Formula 1 witnessed the end of the career of one of its most successful drivers on Sunday night, as Sebastian Vettel climbed out of the cockpit for the final time, scoring one more point at the very same venue where he won the first of his four world championships.

Those titles leave him fourth on the all-time list, and add in the 53 victories that took him there and you end up with the third-highest total that a single driver has managed in the sport.

But Vettel has achieved something far more special in a sport that sometimes seems to struggle on this front: He’s almost universally liked and respected.

The fact this has come despite his winning opportunities all-but-disappearing is even more remarkable.

The majority of those wins and all four titles came with Red Bull, and as is so often the case, it was a spell where Vettel received massive praise and simultaneously faced skeptical critics.

Time since has shown that he was the best driver in the world in that era of Red Bull car, capable of both dominating or scrapping his way to championships from 2010-13. But it has also shown that he was perhaps a little more sensitive to his surroundings than some rivals appear to have been, as the Ferrari dream never delivered a title and his star faded, leading to his Aston Martin move.

At the same time that mistakes were becoming a little too common and his hopes of signing for another top team receding, Vettel was evolving into the ambassador that F1 needed.

Holding the sport to account, speaking his mind, promoting hugely important environmental and global issues — these were traits that emerged not because he’d slipped down the grid, but started when he was still very much part of the high pressure environment at Maranello.

“Everyone’s a Ferrari fan,” was one of Vettel’s many popular quotes from his career, and that move certainly endeared him to a whole new fanbase even if the results didn’t deliver what had been expected in 2019 and 2020. But leaving Ferrari did appear to release the shackles even further when it came to being truly who he wanted to be.

It’s not that Vettel had ever refrained from being honest, as Red Bull had given him that ability while he delivered such huge success. But the failure to win a title with Ferrari really seemed to sap a lot of his energy as he focused on trying to make the partnership work — so keen he was to emulate his idol Michael Schumacher — and he could then put so much more into wider topics once he moved on.

In some ways, it could be argued that Vettel’s career never quite featured the bitter rivalries that can alienate a group of supporters. He was part of such a big group fighting for titles in 2010 — including Lewis Hamilton, Fernando Alonso, Jenson Button and Mark Webber — and then only had 2012 in a one-on-one fight against Alonso and Ferrari. Replacing the Spaniard probably kept the Tifosi on his side.

Then his chances faded, and it was only against t he might of Hamilton and Mercedes that he was fighting in 2017 and 2018, which at the time was a welcome challenge after three years of utter dominance from the Silver Arrows.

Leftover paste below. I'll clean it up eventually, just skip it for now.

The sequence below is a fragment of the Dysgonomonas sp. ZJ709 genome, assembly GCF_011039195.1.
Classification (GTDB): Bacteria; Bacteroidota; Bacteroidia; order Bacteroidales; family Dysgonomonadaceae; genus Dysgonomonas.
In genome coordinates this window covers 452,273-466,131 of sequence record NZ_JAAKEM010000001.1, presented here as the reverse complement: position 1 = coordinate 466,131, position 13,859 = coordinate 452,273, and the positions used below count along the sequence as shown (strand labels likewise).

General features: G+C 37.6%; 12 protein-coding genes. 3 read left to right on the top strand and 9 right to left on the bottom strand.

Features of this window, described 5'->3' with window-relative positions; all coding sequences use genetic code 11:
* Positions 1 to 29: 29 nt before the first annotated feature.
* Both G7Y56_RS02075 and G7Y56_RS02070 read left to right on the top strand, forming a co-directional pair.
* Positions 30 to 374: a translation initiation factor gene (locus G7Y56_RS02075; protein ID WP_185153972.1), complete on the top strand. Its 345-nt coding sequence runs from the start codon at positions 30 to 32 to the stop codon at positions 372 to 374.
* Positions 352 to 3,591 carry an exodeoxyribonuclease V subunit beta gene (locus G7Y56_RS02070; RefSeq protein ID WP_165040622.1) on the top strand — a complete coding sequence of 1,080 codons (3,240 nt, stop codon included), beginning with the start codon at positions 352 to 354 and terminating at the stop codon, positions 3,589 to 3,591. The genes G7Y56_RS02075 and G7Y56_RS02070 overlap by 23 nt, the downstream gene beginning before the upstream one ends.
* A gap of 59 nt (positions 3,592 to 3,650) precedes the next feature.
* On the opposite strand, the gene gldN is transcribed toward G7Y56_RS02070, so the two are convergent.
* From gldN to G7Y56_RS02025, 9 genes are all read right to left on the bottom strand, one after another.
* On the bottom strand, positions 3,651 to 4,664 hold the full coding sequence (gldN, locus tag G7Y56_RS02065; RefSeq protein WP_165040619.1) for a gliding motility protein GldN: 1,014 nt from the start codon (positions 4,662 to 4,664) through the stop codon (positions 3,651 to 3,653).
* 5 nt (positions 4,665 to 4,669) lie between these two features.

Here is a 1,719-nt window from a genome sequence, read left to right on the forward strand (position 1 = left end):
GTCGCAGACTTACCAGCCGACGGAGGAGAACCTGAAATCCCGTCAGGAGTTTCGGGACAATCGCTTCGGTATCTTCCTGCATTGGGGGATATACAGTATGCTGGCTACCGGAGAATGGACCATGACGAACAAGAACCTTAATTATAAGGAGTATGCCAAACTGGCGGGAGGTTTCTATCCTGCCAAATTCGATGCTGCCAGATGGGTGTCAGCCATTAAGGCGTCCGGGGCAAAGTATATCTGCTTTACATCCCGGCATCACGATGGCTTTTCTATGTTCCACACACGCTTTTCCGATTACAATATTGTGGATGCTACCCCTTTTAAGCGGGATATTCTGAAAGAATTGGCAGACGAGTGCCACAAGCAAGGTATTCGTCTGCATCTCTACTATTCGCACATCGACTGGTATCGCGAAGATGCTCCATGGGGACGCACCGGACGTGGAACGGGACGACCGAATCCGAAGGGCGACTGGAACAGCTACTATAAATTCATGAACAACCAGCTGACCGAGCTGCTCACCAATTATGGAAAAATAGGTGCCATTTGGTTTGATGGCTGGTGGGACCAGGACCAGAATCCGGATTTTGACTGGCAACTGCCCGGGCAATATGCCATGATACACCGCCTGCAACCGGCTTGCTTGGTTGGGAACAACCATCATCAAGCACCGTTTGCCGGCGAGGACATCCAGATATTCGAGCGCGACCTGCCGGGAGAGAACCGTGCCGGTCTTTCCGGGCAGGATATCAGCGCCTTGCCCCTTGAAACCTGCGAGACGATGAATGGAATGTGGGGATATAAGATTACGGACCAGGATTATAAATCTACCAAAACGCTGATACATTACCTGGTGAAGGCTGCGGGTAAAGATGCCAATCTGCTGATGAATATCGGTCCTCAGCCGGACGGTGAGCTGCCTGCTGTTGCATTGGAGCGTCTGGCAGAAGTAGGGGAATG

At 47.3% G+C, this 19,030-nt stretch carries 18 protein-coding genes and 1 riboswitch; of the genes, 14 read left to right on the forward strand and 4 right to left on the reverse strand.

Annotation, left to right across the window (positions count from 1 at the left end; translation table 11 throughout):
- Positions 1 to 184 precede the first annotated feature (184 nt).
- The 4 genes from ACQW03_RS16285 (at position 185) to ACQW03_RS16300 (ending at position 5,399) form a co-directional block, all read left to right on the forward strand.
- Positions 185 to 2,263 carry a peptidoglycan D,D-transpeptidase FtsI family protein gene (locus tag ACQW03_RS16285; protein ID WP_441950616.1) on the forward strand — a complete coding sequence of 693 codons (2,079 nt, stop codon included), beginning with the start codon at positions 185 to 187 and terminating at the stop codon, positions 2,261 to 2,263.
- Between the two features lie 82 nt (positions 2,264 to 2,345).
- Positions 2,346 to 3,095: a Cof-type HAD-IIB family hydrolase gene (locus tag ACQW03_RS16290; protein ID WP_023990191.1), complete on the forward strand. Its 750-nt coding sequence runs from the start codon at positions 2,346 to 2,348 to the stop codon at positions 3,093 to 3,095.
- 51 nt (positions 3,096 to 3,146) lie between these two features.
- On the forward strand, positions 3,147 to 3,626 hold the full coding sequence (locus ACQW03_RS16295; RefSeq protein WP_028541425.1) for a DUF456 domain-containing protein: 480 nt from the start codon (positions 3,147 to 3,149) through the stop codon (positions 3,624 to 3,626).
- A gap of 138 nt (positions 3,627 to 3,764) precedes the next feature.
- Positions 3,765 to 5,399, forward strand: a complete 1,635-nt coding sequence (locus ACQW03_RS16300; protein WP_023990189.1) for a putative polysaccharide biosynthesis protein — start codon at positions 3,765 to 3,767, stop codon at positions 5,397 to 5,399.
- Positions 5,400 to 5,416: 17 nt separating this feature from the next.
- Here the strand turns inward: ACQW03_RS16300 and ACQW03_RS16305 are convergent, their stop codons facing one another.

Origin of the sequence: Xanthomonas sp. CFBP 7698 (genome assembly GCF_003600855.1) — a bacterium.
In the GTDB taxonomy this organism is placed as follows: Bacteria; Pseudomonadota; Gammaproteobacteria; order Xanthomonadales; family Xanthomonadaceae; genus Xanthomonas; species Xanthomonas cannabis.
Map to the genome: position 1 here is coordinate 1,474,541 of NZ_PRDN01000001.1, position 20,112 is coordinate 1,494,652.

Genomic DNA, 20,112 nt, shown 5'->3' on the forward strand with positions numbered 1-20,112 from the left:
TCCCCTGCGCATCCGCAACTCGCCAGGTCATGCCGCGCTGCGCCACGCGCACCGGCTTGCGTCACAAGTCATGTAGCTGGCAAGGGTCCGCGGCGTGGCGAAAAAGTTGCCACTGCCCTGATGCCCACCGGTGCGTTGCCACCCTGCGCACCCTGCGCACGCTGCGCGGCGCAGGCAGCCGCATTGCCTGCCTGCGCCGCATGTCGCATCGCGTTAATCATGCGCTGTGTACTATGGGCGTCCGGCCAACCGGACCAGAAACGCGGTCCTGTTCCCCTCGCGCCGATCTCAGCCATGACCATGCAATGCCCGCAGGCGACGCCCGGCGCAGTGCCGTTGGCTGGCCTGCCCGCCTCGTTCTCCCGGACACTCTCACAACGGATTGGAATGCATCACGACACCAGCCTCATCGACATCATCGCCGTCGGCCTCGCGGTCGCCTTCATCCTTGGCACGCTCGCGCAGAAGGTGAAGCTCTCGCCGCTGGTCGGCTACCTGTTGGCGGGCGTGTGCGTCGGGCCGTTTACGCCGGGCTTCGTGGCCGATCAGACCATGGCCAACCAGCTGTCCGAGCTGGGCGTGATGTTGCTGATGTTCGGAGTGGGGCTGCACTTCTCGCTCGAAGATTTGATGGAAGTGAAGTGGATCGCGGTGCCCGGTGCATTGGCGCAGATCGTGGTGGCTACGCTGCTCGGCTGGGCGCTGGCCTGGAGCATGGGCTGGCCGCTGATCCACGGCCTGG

As this final race week has unfolded, it has become even more clear why Vettel enjoys such huge support. There’s not a driver with a bad word to say about him because he has actively had good ones of his own to say about everyone, both publicly and privately.

It was usually even more private given his lack of social media presence until announcing his retirement plans. Vettel was never a driver who needed people to know what he was up to, good or bad.

Defending drivers who have made mistakes, reaching out to those in a time of difficulty, offering support or apologizing for mistakes — Vettel could separate the intensity of F1 with its actual insignificance in the universe. And he did that better in recent years while still maintaining a world class ability that shone through when his machinery allowed.

“I have to say that was some of the best racing I’ve ever been involved in,” Kevin Magnussen said of Vettel at the United States Grand Prix less than a month ago. “The way he drove was just incredible. It’s almost like I feel privileged to be able to race against someone like that. It’s great, and I’m going to take that lesson and treasure it.

“Racing against him, it doesn’t feel like it’s at the end of his career.”

Perhaps it shouldn’t be. Vettel’s still clearly good enough to be racing at the very front in F1, but he feels he has more important things to go and focus on now, and for that he only earns even more respect.

“I feel a bit empty to be honest,” Vettel said after finishing his final race. “It’s been a big weekend. I can only repeat that the last two years have been very disappointing from a sporting point of view but very, very important and useful for me in my life. A lot of things, I realized. I think it’s a huge privilege to be in the position we are in and with that comes a huge responsibility, so I hope to pass on some of the good work.

“It’s great to see that we have the power to inspire you (the fans) with what we say. There are far bigger and far more important things than racing in circles, but obviously it’s what we love. Through that, if we can transfer some of those important values, I think that’s really big and for that, I think the last two years have been great for me.

“Thank you for the support, thank you for all the messages, and all the love in general. I will miss that. It’s been an absolute joy throughout my career, so thank you.”

Thank you, Seb, for being one of F1’s greats, both on and off the track.